Oman

Nizwa Fort rises from the sand like an Arabian Nights palace. Turrets soar skyward into the searing blue. Grand gates are able to welcome convoys of camels five abreast. But the 24 slits around the towers hide a sinister purpose. Each once held a cannon  that could blast desert raiders intent on capturing this dusty crossroads. And as Nizwa commands the trade route between Dubai and the Omani capital of Muscat, many have tried.

Nizwa’s souk contains all you need  for a modern-day conquest of Oman: handmade copper cups, coffee pots, spices and leather goods. Plus curved daggers should you meet a masked assassin on the road to Abu Dhabi. Dates are sold by the bucketload, and date syrup is also on sale, although centuries ago it was boiled and thrown at attackers of Nizwa Fort.

On Friday mornings, regional tribesmen  descend upon this medieval market as cows  and goats are sold for wedding feasts and desert barbecues. Sometimes camels are  still peddled as ‘ships of the desert’:  millennia-old means of transportation  across the Arabian Peninsula.

Indeed, the car only replaced the camel  as Oman’s vehicle of choice in the 1960s.  As petrol is cheaper than mineral water,  I’ve chosen a Toyota jeep as my means  of transport. With a population of just four million scattered across an area the size  of Germany, the country’s tarmac  highways are blissfully clear.

Visitor numbers are also tiny: four million  per year compared with over 15 million apiece in neighbouring Saudi Arabia and the UAE. This has allowed Oman to pioneer low-impact tourism, where the finest sights are preserved for culturally minded visitors. Nowhere is this more apparent than the UNESCO-protected oasis of Falaj Daris.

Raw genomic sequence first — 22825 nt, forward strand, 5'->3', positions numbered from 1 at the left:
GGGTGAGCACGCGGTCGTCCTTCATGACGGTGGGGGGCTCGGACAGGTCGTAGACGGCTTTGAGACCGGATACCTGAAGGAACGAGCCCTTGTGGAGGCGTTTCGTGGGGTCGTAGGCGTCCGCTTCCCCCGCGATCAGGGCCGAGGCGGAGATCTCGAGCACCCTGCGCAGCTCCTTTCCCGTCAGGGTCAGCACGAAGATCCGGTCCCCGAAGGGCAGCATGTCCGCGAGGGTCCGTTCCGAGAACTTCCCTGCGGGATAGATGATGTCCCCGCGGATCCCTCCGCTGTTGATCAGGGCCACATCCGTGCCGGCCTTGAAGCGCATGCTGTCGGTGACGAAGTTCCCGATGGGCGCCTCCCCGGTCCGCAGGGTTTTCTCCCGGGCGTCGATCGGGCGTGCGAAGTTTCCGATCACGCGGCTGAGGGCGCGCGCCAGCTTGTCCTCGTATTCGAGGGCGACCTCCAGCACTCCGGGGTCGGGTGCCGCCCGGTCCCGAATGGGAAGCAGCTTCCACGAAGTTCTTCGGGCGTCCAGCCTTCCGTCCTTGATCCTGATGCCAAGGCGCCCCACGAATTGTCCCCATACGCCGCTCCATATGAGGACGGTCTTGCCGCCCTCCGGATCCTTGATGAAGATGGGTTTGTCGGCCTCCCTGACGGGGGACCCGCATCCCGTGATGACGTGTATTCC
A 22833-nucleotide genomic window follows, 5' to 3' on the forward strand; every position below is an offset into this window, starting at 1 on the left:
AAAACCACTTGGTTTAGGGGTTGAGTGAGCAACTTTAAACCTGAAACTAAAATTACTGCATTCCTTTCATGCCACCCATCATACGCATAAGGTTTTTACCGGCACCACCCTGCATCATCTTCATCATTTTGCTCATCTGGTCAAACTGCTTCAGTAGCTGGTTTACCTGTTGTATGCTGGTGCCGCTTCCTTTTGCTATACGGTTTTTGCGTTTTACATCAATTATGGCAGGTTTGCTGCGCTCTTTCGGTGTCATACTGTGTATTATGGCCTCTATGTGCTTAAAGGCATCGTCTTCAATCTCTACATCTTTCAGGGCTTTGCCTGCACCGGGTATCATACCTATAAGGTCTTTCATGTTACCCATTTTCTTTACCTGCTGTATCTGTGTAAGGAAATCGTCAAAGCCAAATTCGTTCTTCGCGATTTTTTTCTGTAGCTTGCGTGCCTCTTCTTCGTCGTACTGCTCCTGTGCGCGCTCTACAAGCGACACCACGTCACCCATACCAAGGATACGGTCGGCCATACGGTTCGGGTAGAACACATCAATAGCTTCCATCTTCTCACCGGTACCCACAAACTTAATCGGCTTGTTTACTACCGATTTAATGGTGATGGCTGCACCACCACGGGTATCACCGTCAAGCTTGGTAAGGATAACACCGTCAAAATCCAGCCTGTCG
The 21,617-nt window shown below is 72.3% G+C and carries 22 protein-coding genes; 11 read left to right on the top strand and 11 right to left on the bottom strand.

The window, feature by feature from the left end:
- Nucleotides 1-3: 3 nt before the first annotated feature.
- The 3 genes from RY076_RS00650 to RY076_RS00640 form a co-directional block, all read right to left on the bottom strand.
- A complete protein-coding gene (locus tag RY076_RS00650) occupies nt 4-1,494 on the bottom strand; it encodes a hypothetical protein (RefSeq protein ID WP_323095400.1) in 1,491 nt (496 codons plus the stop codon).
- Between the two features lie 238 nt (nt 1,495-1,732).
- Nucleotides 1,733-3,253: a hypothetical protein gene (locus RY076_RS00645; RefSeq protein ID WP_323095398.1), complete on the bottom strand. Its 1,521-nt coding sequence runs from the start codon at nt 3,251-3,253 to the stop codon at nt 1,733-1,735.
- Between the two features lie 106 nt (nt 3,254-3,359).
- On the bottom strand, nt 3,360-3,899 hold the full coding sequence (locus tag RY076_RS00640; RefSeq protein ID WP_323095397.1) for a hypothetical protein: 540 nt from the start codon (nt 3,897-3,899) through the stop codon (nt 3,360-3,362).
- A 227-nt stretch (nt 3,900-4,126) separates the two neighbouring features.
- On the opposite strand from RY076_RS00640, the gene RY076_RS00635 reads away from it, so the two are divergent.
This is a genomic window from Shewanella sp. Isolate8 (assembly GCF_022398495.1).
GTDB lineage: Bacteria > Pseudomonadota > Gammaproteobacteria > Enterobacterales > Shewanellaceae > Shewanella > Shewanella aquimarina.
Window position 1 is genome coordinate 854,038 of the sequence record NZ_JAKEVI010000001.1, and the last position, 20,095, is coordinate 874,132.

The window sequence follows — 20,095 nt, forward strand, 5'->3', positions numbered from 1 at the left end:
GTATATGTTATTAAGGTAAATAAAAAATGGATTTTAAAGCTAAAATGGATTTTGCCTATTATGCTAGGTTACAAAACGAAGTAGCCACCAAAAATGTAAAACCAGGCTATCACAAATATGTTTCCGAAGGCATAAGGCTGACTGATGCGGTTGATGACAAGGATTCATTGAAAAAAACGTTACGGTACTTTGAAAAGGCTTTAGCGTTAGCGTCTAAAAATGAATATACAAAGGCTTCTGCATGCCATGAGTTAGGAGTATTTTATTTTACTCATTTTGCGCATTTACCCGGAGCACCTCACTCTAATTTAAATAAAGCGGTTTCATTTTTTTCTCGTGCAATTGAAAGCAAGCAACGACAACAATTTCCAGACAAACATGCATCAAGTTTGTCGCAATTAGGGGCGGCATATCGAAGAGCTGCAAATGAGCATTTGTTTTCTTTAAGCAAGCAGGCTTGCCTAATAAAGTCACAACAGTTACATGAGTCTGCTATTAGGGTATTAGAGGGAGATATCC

Falaj are ancient irrigation systems built  by hand 1,500 years ago. Each canal courses through orchards alive with date palms and pepper trees, colouring the sandy scrub deep green. As the water is now used for irrigation, not drinking, it’s permissible to swim in the snaking canals. Local children dive in, then pluck dates for a lunchtime snack. Falaj Daris also runs underneath Nizwa Fort, 10km south of this oasis. Instead I’m driving 30 minutes north to the water’s lofty source.

Jebel Akhdar is the highest point in Eastern Arabia. Its name translates as ‘Green Mountain’. Here, rainfall waters terraces of peaches, walnuts, apricots and grapes. At 3,000m in altitude, it’s spellbinding by car – but must  be a different story by bicycle. The Tour of Oman (an annual cycle race organised by  the Tour de France) regularly climbs the route. Top riders Chris Froome and Vincenzo  Nibali have both won the week-long tour.

I’m in Jebel Akhdar to stay in accommodation that exemplifies Oman’s tourism strategy.  The mountaintop Alila Hotel is a vision  of 21st-century Arabia: it combines stone  floors and traditional Omani construction techniques with handmade copper  fixtures and luxurious pools.

Aside from morning yoga and starlight meditation, the hotel also pairs guests with locals for a taste of the real Oman. I join  a local guide for a five-hour hike through  Jebel Akhdar’s green wilderness, then try  a Via Ferrata, a cliffside climbing trail that once formed the only accessible route through  the surrounding mountains.

Dawn shoots a fountain of golden light over  the emerald valley. My jeep and I follow the  sun for four hours towards the Arabian Sea, a region of the northern Indian Ocean. Oman’s diverse topography comes into its own along this route. Soaring cliffs fade to wadi

rock formations, then endless groves of palms,  plus asphalt roads that ribbon like Arabic calligraphy through my journey’s first dunes.